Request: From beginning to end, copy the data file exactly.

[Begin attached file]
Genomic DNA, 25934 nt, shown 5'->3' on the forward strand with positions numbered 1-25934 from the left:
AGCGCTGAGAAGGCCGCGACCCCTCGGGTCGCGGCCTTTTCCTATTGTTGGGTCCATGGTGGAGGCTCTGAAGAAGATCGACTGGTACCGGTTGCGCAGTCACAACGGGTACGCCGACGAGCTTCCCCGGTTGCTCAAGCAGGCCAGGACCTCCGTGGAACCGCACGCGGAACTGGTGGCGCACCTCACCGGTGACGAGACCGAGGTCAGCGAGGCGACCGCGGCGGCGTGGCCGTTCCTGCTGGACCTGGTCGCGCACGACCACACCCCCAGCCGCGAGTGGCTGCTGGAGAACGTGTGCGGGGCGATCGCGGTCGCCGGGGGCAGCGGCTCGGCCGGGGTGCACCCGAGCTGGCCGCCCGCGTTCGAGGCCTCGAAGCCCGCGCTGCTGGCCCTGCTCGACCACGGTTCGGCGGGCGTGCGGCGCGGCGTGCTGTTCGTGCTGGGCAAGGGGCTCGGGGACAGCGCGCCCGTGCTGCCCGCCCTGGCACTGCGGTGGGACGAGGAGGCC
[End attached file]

Genomic DNA, 25934 nt, shown 5'->3' on the forward strand with positions numbered 1-25934 from the left:
AGCGCTGAGAAGGCCGCGACCCCTCGGGTCGCGGCCTTTTCCTATTGTTGGGTCCATGGTGGAGGCTCTGAAGAAGATCGACTGGTACCGGTTGCGCAGTCACAACGGGTACGCCGACGAGCTTCCCCGGTTGCTCAAGCAGGCCAGGACCTCCGTGGAACCGCACGCGGAACTGGTGGCGCACCTCACCGGTGACGAGACCGAGGTCAGCGAGGCGACCGCGGCGGCGTGGCCGTTCCTGCTGGACCTGGTCGCGCACGACCACACCCCCAGCCGCGAGTGGCTGCTGGAGAACGTGTGCGGGGCGATCGCGGTCGCCGGGGGCAGCGGCTCGGCCGGGGTGCACCCGAGCTGGCCGCCCGCGTTCGAGGCCTCGAAGCCCGCGCTGCTGGCCCTGCTCGACCACGGTTCGGCGGGCGTGCGGCGCGGCGTGCTGTTCGTGCTGGGCAAGGGGCTCGGGGACAGCGCGCCCGTGCTGCCCGCCCTGGCACTGCGGTGGGACGAGGAGGCC